Solar Power embraces blissful, sun-soaked escape


“Solar Power” deluxe album cover

Aidan Johnson

“Solar Power,” the highly anticipated third studio album from New Zealand singer Lorde, embraces self-discovery amidst isolation. Coming off the heels of a four-year hiatus from the music industry, Lorde returns to the scene with an album that is both ethereal and somber, reflecting on the ups and downs of life.

I decided that the best way to review this album would be to rank each track, from my least favorite to my most favorite. With that being said, all of the tracks on the album are incredible and worth listening to. 

Big Star

This track, while the lowest in my ranking, still stands well with the rest of the album. It reflects on the passing of Lorde’s dog Pearl. This song perfectly captures the loss of a loved one and is a truly beautiful track. 

Solar Power

The lead single and title track “Solar Power” immediately establishes this album as a departure from the sounds of Lorde’s previous works. “Solar Power” embraces relaxation and sunshine, taking a step back from the chaos of daily life. As the lead single from the album, “Solar Power” accomplishes what it sets out to do, and stands alone as a solid entry to Lorne’s discography. Comparatively to the rest of the album, however, “Solar Power” falls a little short.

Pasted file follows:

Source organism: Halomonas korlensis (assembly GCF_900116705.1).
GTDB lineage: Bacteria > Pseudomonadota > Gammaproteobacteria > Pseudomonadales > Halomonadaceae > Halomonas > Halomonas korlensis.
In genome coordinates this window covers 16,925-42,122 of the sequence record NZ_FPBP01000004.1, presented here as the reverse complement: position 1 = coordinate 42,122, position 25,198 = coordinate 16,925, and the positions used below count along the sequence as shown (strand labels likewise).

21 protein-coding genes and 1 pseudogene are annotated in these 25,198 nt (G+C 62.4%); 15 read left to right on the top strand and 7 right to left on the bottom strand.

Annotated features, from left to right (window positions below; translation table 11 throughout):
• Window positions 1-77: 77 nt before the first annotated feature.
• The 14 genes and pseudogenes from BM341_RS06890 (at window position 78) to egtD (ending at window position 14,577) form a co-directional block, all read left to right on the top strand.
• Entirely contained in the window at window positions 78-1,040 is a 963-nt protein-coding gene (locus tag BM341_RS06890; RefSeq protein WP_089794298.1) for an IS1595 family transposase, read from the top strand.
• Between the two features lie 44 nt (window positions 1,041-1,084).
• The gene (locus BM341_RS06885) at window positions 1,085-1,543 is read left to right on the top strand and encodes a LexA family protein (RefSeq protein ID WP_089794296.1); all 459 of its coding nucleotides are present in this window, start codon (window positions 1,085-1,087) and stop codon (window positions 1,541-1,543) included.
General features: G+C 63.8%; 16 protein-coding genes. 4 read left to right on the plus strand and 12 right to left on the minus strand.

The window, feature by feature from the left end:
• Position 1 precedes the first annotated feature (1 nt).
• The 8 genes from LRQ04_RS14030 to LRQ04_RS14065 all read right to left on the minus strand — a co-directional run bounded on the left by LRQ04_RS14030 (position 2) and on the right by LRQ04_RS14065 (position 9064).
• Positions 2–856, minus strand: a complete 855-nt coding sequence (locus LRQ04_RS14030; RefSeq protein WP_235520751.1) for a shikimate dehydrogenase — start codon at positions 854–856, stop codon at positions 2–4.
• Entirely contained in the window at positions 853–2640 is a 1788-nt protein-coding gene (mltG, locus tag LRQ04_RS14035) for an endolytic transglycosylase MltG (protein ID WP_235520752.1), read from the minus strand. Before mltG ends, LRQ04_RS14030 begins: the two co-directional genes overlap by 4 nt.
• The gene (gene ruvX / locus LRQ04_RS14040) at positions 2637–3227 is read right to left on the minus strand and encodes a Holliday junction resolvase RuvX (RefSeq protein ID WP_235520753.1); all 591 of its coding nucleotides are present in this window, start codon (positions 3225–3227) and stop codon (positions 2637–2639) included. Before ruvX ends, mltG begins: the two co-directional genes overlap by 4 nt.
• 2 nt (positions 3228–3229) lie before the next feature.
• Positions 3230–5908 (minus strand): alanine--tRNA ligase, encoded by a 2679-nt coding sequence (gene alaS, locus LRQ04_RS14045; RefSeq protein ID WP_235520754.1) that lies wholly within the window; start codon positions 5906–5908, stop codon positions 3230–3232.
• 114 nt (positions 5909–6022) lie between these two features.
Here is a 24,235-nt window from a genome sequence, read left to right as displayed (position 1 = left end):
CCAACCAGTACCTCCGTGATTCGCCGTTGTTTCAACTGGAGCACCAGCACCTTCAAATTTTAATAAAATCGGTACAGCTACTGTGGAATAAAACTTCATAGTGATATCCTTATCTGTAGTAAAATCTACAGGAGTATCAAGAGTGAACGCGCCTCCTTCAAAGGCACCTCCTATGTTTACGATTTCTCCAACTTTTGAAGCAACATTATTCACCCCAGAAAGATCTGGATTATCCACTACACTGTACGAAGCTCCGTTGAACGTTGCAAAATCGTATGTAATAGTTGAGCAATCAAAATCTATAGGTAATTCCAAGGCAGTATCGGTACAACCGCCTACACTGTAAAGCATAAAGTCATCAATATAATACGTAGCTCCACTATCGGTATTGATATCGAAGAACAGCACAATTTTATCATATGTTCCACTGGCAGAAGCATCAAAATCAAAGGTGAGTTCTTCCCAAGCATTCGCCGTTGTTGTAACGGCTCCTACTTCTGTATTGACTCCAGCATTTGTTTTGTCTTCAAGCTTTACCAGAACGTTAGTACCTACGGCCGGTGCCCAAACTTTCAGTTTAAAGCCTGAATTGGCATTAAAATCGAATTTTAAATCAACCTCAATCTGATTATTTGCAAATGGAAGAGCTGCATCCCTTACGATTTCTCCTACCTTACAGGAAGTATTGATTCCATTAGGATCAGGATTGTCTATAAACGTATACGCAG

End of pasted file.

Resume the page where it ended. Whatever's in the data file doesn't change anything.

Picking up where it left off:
The Path

The album opens with “The Path,” a song that expresses Lorde’s desire not to be seen as a role model, but as a muse, when she sings, “Your savior is not me.” This track sets the tone for the album, with upbeat, cheerful vocals that are paired with somber lyrics. 

Secrets from a Girl (Who’s Seen it All)

“Secrets from a Girl” is one of the more upbeat tracks on the album, reflecting on Lorde’s perspectives on the world as she has grown. She sings, “… Couldn’t wait to turn fifteen. Then you blink and it’s been ten years,” a line that stands out for its relatability. 


“Dominoes” is sweet, simple, and perhaps the most fun track on the album. While this track lacks the usual depth found in a Lorde song, it showcases that not every song has to be deep to be an enjoyable experience. The way that Lorde sings with sharp, short, and sweet notes makes this track stand out. Its best line, “Fifty gleaming chances in a row, and I watch you flick them down like dominoes,” while not an upbeat line by any means, is executed in a way that makes this track the most fun of all the tracks on the album.

Mood Ring

“Mood Ring” is a compelling track, and, as expressed by Lorde in several interviews, is satire. It reflects on modern society’s tendency to embrace “crystal culture,” which essentially revolves around simplified holistic rituals of comfort such as sun salutations, a yoga position, and healing crystals. She also alludes that these simplified rituals appropriate indigenous culture, despite their seemingly innocent intentions. This track tells an unusual story about using crystal culture as a form of escapism in a captivating and well-thought-out way.

Hold No Grudge

The final track on the deluxe album, “Hold No Grudge” is an excellent album closer about letting go after a relationship ends. It has a very beautiful, distinct sound, and has one of the prettiest messages of all of Lorde’s songs.

Oceanic Feeling